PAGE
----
Landscaping trees are an integral part of our personal properties. Wisely chosen and appropriately placed, they provide both function and beauty. In this era of tough economic times, many are reverting to the ways of previous generations and growing their own food, including the fruit grown on trees. Like other non-bearing landscaping trees, fruit trees, too, are both functional and beautiful. The fruit yielded is nourishing and the blooms, colorful and aromatic. Because many rely on the output of fruit trees to help stock their pantries, add to favorite family recipes, and help cut down on overall grocery expense, it is important to know several of the common complications that may be experienced when growing fruit trees in order to reap the “fruits” of one’s labor.
Perhaps one of the most anticipated complications experienced when growing fruit trees are pests. After all, man is not the only one who greatly values the sweet goodness of tree fruit! Pests may include mites, moths, and larger animals, such as birds and squirrels. Some research indicates that chances of destruction of fruit crops may be lessened by encouraging natural predators of the pests in the area. In other words, carefully researching which pests are likely to affect your fruit trees can also help you determine which of their predators could keep their presence limited or non-existent.
Consider water absorption as a possible common complication as well. If soil does not drain well, then it is quite likely the tree is negatively impacted. Standing water is essentially a sign that the roots are unable to obtain the appropriate nutrients, including oxygen, from the soil. Lack of oxygen is an unmistakable way for the fruit tree to perish. Conversely, if soil is too dry, this may be an indicator of poor soil on a smaller-scale or regional drought conditions on a larger scale. Either way, the problem remains the same: If water is unable to penetrate the soil, the fruit tree is likely to perish.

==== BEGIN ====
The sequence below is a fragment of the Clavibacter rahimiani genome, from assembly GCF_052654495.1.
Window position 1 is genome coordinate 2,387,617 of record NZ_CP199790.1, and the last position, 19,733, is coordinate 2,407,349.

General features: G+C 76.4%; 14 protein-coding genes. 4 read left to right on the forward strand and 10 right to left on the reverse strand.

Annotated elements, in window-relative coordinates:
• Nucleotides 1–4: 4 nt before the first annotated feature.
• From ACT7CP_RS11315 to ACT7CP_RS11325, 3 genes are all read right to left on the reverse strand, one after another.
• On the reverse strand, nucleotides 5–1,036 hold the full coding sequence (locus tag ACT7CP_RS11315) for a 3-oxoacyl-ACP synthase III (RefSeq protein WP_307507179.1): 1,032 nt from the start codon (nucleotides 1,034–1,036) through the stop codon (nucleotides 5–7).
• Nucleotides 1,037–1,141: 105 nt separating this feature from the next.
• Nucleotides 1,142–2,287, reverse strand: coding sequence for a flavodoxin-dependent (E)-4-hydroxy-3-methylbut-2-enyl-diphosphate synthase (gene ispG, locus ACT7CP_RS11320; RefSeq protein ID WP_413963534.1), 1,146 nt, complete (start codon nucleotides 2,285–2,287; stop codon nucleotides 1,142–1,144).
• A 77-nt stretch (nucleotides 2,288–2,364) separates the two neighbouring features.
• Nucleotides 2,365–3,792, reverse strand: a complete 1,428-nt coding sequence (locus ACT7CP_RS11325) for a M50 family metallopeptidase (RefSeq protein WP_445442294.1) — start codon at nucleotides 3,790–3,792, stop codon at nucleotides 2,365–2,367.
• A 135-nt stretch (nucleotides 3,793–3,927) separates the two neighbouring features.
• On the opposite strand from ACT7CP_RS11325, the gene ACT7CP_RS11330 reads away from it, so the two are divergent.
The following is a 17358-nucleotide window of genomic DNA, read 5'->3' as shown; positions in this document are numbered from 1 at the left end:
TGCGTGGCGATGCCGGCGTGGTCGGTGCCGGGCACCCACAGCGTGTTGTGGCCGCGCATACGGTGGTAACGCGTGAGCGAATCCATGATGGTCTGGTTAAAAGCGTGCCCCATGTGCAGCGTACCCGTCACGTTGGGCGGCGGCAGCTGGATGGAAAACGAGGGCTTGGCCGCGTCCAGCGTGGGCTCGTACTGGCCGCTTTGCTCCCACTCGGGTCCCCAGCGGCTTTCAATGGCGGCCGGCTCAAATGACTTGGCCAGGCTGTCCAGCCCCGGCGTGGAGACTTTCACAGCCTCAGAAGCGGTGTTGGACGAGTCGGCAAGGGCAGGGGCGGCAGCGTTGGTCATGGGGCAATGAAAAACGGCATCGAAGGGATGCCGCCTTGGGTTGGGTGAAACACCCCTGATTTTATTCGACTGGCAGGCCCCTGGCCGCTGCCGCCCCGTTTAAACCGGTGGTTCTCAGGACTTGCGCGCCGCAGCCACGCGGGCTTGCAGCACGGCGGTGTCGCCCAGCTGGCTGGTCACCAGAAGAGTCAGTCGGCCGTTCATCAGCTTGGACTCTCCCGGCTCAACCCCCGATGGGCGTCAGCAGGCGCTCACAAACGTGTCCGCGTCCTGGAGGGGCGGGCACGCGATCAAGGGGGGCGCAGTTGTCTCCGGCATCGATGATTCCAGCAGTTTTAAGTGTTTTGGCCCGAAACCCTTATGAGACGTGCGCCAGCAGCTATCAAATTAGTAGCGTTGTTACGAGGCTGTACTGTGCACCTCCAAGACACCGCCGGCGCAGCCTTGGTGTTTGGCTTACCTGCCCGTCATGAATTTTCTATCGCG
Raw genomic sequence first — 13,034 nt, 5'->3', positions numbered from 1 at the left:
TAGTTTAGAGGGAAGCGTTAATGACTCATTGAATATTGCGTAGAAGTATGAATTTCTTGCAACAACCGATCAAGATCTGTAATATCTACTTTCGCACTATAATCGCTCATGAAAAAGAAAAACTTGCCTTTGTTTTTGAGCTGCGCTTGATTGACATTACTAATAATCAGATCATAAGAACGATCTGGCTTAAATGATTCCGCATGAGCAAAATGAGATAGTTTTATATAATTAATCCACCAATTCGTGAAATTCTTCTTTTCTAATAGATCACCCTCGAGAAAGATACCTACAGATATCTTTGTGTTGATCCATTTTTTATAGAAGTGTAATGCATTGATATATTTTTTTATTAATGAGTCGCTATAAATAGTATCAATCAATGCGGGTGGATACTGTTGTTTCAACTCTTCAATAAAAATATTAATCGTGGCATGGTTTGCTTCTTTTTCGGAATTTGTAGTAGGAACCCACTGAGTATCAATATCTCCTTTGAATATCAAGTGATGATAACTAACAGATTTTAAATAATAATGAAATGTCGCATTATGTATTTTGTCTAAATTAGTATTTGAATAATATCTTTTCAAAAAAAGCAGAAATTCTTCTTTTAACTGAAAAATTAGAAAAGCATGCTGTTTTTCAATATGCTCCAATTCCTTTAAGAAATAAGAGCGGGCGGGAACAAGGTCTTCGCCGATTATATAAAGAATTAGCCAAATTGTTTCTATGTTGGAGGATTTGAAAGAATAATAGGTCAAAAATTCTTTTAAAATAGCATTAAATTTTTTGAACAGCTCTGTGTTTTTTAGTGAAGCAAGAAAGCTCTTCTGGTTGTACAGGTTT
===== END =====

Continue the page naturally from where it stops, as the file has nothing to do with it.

All trees are susceptible to disease, including fruit trees. If left untreated, the fruit tree, like any other tree, may succumb to partial or total death. With a fruit tree, this in turn results in less, or no, fruit yielded. With proper care, however, a diseased tree may still beat the odds. Contact an Austin tree trimming professional for assistance. He/she will be able to address a tree’s chances of survival if a diseased section is properly removed or will be able to determine if the tree will result in a total loss. An Austin tree removal professional can assist if the tree needs to be removed.
Another quite common problem to anticipate when growing fruit trees is frost. Many times, fruit crops are damaged or lost altogether when blooms are affected by a late frost. The harsh temperatures associated with frost are rough on the early, tender blooms of fruit trees. There are a few precautions that can be taken to shield a fruit tree’s early blooms from a potentially devastating late frost. Cover the trees with burlap or sackcloth to help insulate them by holding in warmth. Use materials, bought or any scrap ones that are already on hand, to build a makeshift housing unit to help keep frost off the blooms, as well as to shield the tree from any cold winds.
Other creative options exist. Contact an Austin tree care specialist to learn and understand the many methods that can be employed to shield fruit trees from common complications.
About the Author: Andrew Johnson is the owner of Central Texas Tree Care, a leading provider of Austin tree service in Central Texas. Certified ISA Austin arborist services including: tree trimming, tree removal, tree care and oak wilt treatment. For more information on Austin tree service, please visit http://www.centraltexastreecare.com.